May 2005
Volume 46, Issue 13
ARVO Annual Meeting Abstract  |   May 2005
Microsaccades and the Signalling of Retinal Cones
Author Affiliations & Notes
  • K.K. Donner
    Biological & Environmental Sciences, University of Helsinki, Helsinki, Finland
  • S. Hemilä
    Biological & Environmental Sciences, University of Helsinki, Helsinki, Finland
  • Footnotes
    Commercial Relationships  K.K. Donner, None; S. Hemilä, None.
  • Footnotes
    Support  Academy of Finland Grant 206221
Investigative Ophthalmology & Visual Science May 2005, Vol.46, 2917. doi:
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      K.K. Donner, S. Hemilä; Microsaccades and the Signalling of Retinal Cones . Invest. Ophthalmol. Vis. Sci. 2005;46(13):2917.

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      © ARVO (1962-2015); The Authors (2016-present)

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Abstract: : Purpose: To model the effects of microsaccades on the capacity of cones and cone–driven ganglion cells in the human fovea to detect and discriminate borders and lines. Methods: Typical human microsaccade patterns were applied to stationary achromatic borders and lines passed through the foveal line–spread function and projected onto the human foveal cone mosaic. The resulting moving retinal contrast patterns were convolved with the response kinetics of primate cones as reported by Schnapf et al. (1990), and the output of the cone–driven ganglion cells was calculated by the difference–of–gaussians receptive field model of Donner and Hemilä (1996). Results: Microsaccades may dramatically enhance sensitivity to edges and lines and especially help to distinguish two or several closely spaced lines from a single line. Conclusions: Being under neural control, the microsaccade patterns (forward–return) and velocities appear to be "tuned" to the spatio–temporal properties of foveal cones and ganglion cells. To our knowledge, the effects of microsaccades and other small (fixational) eye movements on these primary signals of the visual system have not previously received attention, although they set border conditions for performance at any subsequent stage.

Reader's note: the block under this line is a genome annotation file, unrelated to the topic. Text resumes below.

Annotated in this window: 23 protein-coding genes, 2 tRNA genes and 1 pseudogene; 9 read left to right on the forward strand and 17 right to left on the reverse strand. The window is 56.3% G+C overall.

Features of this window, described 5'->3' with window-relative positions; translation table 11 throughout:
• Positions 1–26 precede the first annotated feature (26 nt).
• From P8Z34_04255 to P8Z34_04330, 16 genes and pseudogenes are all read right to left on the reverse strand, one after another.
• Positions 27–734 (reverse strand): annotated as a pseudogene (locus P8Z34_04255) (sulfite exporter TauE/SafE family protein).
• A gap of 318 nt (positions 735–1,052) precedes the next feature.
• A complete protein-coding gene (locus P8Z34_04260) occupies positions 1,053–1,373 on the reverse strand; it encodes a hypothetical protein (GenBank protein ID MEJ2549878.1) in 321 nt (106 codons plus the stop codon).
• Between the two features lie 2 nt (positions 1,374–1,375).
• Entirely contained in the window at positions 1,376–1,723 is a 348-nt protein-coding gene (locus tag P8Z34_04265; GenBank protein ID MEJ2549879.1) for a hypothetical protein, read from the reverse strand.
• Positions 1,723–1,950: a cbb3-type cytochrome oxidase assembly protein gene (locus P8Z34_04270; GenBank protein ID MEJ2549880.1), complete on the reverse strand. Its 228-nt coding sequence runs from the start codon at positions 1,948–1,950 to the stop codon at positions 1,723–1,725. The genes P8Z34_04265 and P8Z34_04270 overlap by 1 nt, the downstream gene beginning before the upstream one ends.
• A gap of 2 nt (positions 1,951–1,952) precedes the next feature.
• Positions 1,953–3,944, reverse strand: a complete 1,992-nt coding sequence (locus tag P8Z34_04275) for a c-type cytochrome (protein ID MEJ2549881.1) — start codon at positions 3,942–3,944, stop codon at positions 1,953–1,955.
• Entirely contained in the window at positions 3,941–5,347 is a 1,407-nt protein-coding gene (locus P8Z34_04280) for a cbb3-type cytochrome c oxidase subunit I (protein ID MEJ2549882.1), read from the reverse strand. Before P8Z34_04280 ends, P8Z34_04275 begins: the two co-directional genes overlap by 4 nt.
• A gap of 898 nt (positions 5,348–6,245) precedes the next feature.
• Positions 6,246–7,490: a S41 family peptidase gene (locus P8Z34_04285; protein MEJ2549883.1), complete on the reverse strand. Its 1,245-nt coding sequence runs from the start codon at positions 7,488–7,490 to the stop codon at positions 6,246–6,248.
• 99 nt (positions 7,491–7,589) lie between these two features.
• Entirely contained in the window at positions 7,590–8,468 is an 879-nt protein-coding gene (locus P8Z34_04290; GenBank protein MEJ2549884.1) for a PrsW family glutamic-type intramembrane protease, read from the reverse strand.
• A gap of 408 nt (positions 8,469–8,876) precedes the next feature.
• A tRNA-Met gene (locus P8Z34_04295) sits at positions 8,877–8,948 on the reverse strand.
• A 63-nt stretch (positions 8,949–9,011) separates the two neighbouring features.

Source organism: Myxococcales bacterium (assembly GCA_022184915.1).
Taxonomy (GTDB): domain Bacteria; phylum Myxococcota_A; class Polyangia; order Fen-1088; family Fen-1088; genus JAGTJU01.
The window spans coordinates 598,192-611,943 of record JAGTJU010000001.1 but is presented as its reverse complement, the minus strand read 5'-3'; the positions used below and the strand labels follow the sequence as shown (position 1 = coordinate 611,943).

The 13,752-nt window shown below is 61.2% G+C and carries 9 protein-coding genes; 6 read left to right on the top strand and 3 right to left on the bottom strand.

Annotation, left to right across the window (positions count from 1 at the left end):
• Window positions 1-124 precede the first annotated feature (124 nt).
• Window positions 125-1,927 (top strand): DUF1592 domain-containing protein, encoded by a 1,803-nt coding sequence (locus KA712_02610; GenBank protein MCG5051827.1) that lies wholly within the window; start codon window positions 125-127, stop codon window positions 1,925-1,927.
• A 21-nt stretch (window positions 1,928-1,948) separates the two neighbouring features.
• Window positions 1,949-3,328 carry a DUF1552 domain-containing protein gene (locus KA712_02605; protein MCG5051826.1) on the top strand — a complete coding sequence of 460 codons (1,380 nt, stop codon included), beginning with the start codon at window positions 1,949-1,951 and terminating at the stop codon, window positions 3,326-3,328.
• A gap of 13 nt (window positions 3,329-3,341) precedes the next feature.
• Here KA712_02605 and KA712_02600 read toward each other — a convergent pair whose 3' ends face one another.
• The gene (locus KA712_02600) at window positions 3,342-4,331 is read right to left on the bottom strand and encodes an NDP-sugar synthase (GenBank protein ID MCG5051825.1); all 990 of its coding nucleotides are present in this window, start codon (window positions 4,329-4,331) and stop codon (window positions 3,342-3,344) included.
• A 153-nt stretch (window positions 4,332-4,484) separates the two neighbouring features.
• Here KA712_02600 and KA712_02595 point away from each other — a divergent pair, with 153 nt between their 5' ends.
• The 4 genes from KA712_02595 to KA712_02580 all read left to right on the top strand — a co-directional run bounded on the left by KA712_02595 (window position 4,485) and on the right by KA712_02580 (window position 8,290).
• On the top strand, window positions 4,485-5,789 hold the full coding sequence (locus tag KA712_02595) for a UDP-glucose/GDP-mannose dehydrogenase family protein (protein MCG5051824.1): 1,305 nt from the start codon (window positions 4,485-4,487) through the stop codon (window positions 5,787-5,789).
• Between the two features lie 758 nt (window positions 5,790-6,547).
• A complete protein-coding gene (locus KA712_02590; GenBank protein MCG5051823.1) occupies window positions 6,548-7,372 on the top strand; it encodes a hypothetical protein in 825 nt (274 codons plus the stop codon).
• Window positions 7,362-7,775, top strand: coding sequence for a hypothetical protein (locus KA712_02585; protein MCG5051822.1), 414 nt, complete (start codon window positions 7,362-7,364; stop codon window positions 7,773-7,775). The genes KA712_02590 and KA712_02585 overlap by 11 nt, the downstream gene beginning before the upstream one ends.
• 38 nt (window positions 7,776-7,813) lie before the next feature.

Keywords: eye movements • photoreceptors: visual performance • discrimination 

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